Apple is still trying to change the world, but some of its plans simply weren’t meant to be (read: Apple driverless, gas-pedal-less, steering-wheel-less cars). Others, such as the rumored replacement of TouchID with facial biometric authentication, may come to fruition soon – possibly as soon as Sept. 12, if the company’s upcoming press event is what we think it is. Apple is also reportedly in talks with Hollywood to change how movies are released, and it just scored a massive “maple bond” deal, whatever that is.
FaceID could make or break the forthcoming iPhone 8. As the latest Apple smartphone enters production, the replacement of the TouchID fingerprint reader with a facial recognition feature seems to be more or less a given, although the new product won’t be officially revealed until mid-September. To justify such a move, however, Forbes says that FaceID will need to be just as fast as, if not faster than, TouchID, to which it will inevitably draw comparisons. Its accuracy and security will also have to match or exceed what Apple customers have come to expect from their devices with TouchID.
Mark Your iCal
Apple has a big press event coming up on Tuesday, Sept. 12, and rumors are flying that the new iPhone 8 will be unveiled that morning. That would be consistent with Apple’s history of revealing new products in September. Typically, pre-orders for the new device start the Friday after the press conference, and general sales start the following week. The new, LTE-connected Apple Watch may also be announced that day, along with the iOS 11 software update and new versions of the iPhone 7 (7s and 7s Plus).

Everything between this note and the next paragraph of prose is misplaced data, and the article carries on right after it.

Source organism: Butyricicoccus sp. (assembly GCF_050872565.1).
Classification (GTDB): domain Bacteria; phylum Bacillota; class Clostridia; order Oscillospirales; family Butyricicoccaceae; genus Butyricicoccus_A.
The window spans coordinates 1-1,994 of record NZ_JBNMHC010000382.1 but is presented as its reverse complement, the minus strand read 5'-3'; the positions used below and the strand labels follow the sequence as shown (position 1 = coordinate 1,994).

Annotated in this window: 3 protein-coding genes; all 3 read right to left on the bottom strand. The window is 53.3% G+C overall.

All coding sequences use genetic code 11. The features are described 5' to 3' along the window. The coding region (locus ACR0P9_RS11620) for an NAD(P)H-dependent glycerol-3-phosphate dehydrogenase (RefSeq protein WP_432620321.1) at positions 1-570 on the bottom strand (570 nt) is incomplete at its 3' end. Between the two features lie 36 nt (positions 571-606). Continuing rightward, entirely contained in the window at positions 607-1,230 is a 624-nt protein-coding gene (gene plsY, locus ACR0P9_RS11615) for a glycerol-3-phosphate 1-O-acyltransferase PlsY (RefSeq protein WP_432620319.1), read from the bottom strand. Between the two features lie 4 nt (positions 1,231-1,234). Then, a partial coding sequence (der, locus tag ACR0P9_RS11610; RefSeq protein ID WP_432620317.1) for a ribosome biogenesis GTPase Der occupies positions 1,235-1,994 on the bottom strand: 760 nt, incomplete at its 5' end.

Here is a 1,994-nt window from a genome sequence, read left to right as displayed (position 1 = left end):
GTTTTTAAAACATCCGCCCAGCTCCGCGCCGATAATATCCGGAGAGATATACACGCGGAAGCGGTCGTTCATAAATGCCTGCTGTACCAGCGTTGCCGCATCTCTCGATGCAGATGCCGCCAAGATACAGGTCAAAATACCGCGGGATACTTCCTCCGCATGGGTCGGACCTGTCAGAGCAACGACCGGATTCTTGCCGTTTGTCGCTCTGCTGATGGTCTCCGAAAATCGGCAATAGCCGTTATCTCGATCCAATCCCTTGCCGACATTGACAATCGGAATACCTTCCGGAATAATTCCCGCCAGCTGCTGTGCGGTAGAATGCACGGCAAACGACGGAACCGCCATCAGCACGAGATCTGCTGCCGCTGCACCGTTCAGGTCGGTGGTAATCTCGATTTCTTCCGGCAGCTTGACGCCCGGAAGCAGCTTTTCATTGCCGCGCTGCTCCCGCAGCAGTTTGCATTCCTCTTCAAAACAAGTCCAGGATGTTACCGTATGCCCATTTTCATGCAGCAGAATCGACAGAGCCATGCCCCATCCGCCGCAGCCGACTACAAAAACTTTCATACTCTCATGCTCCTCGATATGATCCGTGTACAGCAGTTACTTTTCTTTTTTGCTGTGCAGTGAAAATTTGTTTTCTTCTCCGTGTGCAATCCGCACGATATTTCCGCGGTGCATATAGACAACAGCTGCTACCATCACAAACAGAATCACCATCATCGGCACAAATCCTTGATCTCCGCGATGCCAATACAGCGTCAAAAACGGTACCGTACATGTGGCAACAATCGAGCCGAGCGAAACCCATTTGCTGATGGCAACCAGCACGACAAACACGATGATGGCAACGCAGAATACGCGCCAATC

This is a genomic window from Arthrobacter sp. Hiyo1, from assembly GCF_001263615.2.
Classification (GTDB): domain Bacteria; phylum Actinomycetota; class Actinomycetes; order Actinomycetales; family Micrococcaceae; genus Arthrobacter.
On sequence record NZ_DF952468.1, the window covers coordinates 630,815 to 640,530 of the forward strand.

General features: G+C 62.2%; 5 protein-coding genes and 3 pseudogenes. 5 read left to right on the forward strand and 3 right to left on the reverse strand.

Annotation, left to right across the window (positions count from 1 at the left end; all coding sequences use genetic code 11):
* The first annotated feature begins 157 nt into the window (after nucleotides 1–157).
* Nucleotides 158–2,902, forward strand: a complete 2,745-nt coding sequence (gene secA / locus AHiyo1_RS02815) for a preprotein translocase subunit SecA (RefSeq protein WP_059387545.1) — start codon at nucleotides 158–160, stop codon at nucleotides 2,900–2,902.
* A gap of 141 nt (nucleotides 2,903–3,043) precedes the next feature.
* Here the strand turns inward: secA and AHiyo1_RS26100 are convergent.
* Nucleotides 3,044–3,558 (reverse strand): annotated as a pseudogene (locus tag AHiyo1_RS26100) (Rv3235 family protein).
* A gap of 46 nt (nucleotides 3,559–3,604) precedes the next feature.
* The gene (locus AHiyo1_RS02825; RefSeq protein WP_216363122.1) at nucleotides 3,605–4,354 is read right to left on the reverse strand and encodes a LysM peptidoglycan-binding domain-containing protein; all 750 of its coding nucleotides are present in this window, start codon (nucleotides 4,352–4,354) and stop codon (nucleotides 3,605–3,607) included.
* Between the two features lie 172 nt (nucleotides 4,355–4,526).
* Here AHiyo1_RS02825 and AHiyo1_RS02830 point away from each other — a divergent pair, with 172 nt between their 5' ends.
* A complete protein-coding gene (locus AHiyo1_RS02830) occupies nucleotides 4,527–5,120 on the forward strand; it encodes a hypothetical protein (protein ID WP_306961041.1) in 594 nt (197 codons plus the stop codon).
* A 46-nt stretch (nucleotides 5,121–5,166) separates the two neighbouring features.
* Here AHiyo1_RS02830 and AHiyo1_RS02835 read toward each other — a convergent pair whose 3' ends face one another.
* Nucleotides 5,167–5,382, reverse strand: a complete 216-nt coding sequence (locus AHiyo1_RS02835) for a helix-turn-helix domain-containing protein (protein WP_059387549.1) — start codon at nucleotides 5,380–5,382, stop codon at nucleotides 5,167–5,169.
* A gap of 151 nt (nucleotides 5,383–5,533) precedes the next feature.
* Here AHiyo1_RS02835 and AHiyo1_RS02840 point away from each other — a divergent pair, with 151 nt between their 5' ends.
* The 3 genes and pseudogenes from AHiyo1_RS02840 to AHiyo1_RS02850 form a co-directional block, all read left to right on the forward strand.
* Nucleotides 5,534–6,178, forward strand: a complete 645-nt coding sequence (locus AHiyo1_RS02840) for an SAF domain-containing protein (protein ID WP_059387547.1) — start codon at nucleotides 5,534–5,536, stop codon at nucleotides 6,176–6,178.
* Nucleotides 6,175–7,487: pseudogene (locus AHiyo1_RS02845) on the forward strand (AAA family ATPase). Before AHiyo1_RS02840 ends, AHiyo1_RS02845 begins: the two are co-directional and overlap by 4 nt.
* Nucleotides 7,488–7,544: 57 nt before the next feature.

Self-Driving Car Plans Thrown Into Reverse
After a few years quietly working on its self-driving cars, Apple has decided to stick with what it knows: technology. An insider source told the New York Times that Apple is continuing to develop an autonomous system, which it will test on the Apple campus in the form of an employee shuttle between buildings, but has decided to leave car design to the professionals. The insiders said the project was too big and lacked specific vision, focusing on everything from eliminating the steering wheel and gas pedals to literally reinventing the wheel by replacing it with a sphere for better lateral movement.
Who needs movie theaters anymore? Not Apple customers, if the company’s talks with Hollywood bear fruit. Warner Bros. and Universal Pictures, among others, have been in talks with Apple and Comcast about releasing digital rentals of new films just weeks after they debut in theaters. Theaters, of course, hate the idea, but the ball is in the studios’ court: if theaters don’t agree to a deal, the studios can still sell the films for download. Although, Bloomberg notes, that could lead to potential boycotts by the theaters of films that are slated for sale by download.
Apple Taps For Maple Bond
Apple’s first foray into the Canadian market was reportedly the biggest “maple bond” deal ever – that is, a bond issued by foreign companies in Canadian dollars. The company sold C$2.5 billion ($1.9 billion USD) in seven-year senior unsecured notes carrying a coupon of 2.513 percent, MarketWatch reported. The proceeds will fund the company’s shareholder return program, working capital, acquisitions, debt repayment and general corporate purposes, per a filing with the Securities and Exchange Commission.